In Her Shoes has been honored for Best Diversity & Inclusion Video in the 24th Annual Webby Awards. Hailed as the “Internet’s highest honor” by The New York Times, The Webby Awards, presented by the International Academy of Digital Arts and Sciences (IADAS), is the leading international awards organization honoring excellence on the Internet.
Filmmaking is always collaborative, but with In Her Shoes, our story has really come full circle. We are the team behind the film, Doree Simon (director, producer, and host) and Caz Tanner (cinematographer and editor). We met through this project and have become great friends, collaborators, and co-workers here at Matador.
In Her Shoes explores women’s empowerment efforts through a day in the life of Rani, a 17-year-old from Mumbai’s Red Light Area.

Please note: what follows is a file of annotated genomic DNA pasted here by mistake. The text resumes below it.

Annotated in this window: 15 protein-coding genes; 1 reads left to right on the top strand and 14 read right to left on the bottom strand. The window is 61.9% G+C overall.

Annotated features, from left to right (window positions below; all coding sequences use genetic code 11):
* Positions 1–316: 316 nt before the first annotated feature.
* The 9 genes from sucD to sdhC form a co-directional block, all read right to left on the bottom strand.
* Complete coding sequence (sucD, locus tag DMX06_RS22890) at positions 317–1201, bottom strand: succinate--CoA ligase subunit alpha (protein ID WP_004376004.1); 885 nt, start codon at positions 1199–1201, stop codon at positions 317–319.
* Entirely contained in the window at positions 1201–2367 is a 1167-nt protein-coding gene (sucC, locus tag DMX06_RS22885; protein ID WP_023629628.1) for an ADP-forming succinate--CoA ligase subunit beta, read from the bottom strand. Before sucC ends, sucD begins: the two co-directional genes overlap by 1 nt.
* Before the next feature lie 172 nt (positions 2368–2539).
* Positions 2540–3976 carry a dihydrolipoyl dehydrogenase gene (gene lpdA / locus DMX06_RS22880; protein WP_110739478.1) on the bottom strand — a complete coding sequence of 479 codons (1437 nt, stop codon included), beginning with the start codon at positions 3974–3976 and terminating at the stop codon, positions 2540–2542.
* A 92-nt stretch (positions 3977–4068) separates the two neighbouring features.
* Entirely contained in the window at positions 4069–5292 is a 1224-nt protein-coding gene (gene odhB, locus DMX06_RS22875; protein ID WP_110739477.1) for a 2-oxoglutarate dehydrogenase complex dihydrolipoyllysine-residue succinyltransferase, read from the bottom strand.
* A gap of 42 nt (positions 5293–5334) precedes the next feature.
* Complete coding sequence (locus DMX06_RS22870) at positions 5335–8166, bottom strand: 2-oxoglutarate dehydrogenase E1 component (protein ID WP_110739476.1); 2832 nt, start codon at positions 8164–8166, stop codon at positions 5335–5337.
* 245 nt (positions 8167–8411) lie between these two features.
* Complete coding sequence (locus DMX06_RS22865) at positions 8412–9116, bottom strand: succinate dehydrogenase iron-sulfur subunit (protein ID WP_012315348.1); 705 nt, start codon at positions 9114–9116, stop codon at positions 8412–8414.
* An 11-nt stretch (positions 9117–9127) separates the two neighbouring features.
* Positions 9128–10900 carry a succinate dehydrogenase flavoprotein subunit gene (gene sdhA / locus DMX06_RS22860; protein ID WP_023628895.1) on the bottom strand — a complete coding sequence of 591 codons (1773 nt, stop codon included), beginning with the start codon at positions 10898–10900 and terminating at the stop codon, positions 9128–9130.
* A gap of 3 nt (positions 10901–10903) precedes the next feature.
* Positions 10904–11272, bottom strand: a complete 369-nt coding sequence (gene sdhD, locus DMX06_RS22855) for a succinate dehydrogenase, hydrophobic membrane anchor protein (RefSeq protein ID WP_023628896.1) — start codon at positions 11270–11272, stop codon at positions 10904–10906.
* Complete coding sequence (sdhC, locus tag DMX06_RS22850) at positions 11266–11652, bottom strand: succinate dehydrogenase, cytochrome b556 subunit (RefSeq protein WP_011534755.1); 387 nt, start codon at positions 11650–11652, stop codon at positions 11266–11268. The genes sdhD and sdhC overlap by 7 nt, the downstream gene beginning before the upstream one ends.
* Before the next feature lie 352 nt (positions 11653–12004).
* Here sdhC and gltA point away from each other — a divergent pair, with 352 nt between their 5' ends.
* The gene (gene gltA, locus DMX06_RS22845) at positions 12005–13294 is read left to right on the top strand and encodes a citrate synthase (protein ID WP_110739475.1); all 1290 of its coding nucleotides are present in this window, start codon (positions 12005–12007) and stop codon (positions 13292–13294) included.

The inspiration for the film came from Doree’s frustration with pre-existing media coverage that so often portrays women’s stories in a way that generalizes complicated situations and leads to viewers becoming desensitized to seeing yet another story of poverty and oppression.
Our film strives to humanize women and girls who are so often represented as caricatures and tell their stories in a positive, engaging, and relatable way. Balancing lighthearted moments with stories of struggle was a challenge, but we’re proud of the final result.
Since we’ve now spent many hours talking about, forming, and analyzing this story, we thought it would be fun to ask each other questions to give some background on the piece and get an understanding of each other’s experiences.